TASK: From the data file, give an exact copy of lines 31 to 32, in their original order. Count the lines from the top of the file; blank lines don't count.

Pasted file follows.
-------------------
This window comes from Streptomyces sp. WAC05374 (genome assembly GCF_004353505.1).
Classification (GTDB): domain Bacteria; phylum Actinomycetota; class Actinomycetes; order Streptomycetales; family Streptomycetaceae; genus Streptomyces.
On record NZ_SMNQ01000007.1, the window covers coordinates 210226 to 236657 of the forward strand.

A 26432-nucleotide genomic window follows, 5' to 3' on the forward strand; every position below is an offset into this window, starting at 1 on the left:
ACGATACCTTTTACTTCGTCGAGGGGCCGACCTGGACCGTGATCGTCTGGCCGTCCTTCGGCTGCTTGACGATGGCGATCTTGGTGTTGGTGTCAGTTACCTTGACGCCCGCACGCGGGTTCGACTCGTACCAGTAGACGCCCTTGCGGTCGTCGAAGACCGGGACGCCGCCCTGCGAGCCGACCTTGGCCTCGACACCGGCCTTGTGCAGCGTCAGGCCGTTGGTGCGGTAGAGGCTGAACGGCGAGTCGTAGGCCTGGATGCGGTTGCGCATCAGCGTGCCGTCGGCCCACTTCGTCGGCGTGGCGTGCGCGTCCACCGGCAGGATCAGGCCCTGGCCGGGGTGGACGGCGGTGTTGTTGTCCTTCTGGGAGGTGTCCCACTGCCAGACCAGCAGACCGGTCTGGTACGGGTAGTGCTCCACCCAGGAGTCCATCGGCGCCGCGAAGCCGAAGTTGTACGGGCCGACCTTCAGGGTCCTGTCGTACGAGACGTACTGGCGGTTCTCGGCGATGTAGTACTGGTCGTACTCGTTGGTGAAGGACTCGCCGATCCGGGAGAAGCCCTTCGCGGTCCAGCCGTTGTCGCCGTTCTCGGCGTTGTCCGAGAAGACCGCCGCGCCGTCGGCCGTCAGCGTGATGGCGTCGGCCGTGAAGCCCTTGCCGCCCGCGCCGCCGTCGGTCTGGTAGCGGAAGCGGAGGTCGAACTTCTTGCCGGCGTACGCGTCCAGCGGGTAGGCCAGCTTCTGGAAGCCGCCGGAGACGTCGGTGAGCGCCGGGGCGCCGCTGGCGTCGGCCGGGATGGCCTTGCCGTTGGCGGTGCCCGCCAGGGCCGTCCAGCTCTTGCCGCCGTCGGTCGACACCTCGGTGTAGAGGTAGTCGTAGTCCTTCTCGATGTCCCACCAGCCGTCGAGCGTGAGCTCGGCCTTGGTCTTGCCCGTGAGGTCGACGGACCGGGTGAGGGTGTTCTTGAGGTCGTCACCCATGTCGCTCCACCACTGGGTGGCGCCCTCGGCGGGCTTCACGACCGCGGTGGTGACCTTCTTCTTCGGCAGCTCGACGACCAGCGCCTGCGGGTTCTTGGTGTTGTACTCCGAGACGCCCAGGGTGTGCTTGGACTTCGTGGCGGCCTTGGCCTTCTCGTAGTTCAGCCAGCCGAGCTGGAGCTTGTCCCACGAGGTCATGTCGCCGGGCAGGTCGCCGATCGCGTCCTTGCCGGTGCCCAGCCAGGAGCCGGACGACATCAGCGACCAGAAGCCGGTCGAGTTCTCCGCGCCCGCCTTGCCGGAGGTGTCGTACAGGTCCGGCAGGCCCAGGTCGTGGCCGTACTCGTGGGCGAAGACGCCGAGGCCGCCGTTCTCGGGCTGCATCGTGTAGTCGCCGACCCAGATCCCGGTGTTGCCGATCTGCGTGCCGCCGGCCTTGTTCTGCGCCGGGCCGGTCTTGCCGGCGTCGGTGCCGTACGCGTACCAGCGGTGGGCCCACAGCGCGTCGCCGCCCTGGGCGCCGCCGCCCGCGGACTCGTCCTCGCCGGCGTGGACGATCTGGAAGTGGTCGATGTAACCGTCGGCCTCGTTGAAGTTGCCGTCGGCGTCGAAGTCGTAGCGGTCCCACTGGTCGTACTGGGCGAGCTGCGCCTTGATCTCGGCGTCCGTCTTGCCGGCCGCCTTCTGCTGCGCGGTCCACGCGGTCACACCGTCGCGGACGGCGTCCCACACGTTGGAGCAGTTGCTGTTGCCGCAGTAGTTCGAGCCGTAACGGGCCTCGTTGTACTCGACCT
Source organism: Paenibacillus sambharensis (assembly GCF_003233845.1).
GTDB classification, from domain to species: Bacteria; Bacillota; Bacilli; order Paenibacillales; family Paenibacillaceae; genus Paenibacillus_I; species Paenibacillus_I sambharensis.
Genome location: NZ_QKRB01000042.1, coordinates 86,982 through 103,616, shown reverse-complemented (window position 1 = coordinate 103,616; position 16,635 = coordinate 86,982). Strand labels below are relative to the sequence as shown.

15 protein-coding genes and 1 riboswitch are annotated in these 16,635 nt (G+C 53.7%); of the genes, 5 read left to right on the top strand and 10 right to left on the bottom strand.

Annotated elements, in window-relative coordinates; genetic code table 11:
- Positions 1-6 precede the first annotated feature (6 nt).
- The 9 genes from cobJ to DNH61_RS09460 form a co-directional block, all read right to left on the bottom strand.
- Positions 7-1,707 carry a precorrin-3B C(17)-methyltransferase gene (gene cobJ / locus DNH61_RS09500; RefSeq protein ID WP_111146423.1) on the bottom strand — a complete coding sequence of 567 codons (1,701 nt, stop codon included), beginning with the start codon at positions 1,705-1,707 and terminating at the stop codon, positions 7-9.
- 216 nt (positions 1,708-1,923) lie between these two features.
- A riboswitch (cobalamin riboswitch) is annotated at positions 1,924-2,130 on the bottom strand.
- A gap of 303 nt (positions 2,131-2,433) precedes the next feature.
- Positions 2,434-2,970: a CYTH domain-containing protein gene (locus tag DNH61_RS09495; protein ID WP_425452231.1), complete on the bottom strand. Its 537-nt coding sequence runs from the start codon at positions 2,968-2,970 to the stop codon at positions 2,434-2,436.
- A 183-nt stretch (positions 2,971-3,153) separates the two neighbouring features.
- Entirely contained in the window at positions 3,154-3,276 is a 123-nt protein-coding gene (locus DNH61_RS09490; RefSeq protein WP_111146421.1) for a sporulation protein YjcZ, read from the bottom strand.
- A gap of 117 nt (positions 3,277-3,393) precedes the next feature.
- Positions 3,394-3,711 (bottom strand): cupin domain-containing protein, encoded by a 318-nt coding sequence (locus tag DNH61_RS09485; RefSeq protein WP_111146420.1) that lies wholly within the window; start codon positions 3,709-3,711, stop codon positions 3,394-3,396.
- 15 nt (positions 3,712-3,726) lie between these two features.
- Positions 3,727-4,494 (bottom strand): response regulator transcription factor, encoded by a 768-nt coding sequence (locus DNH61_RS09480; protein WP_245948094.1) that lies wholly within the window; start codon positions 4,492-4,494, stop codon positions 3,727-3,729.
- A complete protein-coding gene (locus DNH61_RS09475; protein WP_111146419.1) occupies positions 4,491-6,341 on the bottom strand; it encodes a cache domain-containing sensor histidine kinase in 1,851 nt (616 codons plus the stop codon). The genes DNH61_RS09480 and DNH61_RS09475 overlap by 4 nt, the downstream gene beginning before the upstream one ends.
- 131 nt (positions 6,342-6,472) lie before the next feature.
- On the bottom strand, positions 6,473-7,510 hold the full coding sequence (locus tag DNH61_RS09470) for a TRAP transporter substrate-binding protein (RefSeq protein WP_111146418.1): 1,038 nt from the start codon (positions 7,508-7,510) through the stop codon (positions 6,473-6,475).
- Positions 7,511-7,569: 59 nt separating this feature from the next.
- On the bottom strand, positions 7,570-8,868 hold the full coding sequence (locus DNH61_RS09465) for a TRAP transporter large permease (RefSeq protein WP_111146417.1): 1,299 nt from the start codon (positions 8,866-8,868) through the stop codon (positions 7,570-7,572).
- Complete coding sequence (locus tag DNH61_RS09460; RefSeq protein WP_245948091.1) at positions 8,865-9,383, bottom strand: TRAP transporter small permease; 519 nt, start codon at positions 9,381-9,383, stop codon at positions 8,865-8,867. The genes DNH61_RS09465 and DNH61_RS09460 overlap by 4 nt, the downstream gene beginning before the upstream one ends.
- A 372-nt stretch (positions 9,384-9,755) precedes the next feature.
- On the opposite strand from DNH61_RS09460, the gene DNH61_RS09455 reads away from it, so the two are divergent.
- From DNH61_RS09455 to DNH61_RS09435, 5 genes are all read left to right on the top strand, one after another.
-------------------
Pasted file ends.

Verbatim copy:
- On the opposite strand from DNH61_RS09460, the gene DNH61_RS09455 reads away from it, so the two are divergent.
- From DNH61_RS09455 to DNH61_RS09435, 5 genes are all read left to right on the top strand, one after another.